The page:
McDonald pitched a complete game, striking out eight and walking none in a 5-1 win.
The Guardians were 10-5 headed into a Tuesday, May 17, afternoon tilt with Marlborough; the Pioneers 13-2 with Algonquin on their plate yesterday — and likely both squads had each other on their minds as the SPM-SJ season rematch hits the 781 Grove St. diamond Thursday afternoon (May 19, 4 p.m.).
St. John’s beat St. Peter-Marian, 7-5, on May 9 in Shrewsbury. The Guardians held a 5-4 lead before the Pioneers scored three unanswered runs in the fifth and sixth innings.
Gonzalez, who also played four years of football, said over the course of the sports seasons the rivalry between St. John’s and SPM grows, reaching a fever pitch in the spring.
“No matter when we play or what sport, it’s always a great game and they’re always tough to play,” Gonzalez said.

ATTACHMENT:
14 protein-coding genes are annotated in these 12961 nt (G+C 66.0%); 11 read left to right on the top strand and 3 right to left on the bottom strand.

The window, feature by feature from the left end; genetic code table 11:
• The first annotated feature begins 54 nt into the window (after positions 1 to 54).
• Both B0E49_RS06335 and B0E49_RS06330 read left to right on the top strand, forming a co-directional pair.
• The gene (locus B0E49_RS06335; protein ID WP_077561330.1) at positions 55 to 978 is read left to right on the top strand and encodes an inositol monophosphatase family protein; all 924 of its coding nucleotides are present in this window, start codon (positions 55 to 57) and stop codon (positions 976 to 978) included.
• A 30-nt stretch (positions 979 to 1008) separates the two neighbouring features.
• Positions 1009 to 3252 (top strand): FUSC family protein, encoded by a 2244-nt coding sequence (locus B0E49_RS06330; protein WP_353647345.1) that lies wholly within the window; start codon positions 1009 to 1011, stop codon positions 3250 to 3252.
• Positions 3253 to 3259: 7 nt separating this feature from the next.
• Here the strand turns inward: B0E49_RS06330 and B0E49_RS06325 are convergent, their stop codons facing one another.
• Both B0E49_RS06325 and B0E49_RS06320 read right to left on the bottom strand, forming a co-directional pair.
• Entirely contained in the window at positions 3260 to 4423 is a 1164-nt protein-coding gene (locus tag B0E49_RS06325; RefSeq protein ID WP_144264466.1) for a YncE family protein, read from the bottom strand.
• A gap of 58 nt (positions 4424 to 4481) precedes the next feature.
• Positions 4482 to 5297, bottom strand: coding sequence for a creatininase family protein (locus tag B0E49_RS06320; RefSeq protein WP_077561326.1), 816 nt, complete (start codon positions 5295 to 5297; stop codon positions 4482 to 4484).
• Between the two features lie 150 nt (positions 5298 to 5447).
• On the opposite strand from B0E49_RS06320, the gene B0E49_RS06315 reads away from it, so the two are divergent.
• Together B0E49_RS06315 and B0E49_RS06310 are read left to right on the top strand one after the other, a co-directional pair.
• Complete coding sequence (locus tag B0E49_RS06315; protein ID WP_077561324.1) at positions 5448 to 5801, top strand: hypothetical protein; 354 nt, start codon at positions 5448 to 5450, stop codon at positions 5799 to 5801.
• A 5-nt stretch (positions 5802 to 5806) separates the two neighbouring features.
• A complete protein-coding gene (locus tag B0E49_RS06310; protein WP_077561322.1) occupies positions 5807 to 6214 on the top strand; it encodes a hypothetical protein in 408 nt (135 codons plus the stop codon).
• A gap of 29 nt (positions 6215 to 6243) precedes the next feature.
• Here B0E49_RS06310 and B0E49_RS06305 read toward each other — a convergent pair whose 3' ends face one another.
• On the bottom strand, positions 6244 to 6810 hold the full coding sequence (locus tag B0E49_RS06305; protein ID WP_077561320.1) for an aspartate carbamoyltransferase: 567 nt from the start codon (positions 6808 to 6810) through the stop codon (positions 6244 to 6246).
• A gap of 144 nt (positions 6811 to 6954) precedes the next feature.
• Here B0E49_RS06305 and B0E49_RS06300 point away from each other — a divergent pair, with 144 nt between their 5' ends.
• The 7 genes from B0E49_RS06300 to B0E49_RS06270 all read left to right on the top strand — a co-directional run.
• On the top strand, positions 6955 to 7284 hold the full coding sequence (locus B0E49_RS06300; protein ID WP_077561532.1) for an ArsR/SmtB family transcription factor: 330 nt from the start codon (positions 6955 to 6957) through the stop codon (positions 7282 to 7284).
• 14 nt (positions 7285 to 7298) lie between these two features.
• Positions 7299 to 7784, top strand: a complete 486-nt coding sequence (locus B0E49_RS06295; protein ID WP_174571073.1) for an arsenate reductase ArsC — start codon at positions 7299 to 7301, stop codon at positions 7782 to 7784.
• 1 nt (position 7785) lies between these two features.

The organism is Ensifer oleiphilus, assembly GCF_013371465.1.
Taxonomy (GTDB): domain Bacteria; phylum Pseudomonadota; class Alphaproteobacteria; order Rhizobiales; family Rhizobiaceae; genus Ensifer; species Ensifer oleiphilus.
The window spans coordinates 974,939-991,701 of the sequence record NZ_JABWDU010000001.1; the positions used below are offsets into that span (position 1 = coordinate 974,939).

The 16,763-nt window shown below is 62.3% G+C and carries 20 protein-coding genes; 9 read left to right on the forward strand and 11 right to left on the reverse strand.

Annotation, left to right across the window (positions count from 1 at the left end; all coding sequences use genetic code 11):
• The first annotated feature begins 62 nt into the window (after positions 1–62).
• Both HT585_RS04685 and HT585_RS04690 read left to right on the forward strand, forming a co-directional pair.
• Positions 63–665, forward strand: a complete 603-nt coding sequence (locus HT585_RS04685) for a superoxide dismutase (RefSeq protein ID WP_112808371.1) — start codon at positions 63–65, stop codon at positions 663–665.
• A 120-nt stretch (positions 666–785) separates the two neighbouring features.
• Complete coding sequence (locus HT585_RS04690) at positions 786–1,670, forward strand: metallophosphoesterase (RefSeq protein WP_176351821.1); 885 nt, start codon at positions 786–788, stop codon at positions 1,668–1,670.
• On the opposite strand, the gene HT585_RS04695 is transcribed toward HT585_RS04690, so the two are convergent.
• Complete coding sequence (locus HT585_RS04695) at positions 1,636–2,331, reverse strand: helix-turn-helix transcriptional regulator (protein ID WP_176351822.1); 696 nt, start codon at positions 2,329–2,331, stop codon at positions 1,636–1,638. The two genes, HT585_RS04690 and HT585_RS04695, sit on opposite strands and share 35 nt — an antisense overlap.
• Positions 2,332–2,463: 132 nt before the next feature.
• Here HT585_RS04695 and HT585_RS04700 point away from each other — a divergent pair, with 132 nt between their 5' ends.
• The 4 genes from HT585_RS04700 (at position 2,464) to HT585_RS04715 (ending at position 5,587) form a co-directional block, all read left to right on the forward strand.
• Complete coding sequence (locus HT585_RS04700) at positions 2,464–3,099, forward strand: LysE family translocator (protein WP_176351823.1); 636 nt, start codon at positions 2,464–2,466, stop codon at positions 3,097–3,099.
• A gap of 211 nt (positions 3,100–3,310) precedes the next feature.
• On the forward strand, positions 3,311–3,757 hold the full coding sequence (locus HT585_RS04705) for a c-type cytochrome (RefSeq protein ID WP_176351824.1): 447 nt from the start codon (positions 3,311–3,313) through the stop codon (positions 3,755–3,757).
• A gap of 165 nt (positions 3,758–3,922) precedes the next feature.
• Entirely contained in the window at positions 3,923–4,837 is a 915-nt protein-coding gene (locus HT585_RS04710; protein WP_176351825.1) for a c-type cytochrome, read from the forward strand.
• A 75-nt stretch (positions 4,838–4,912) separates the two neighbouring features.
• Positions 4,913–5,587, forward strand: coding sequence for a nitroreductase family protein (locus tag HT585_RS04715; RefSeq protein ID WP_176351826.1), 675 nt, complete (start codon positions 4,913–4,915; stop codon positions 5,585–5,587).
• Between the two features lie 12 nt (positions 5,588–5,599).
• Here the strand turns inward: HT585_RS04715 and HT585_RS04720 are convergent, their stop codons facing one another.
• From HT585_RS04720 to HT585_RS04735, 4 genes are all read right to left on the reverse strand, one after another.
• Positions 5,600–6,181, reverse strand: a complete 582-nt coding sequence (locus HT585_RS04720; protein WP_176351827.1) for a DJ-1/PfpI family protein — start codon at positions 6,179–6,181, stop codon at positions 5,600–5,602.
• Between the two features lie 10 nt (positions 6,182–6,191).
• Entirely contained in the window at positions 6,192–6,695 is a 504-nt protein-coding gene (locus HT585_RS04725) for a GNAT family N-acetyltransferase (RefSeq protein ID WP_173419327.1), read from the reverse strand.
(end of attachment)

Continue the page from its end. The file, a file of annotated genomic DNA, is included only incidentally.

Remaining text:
“It’s one of the oldest Catholic school rivalries in the country in almost every sport. It’s two very, very strong schools that have kids that play very hard,” White said in a phone interview last week. “A lot of these guys have been competing against each other since they were smaller, and now they’re playing against each other in high school. I think it’s really neat.”
St. John’s was ranked No. 2 in Massachusetts by ESPNBoston, which pegs the Pioneers as one of the likely participants in the Super 8 high school baseball tournament, an invitational, double-elimination tournament featuring the top Division 1 teams in the state. SPM was No. 12.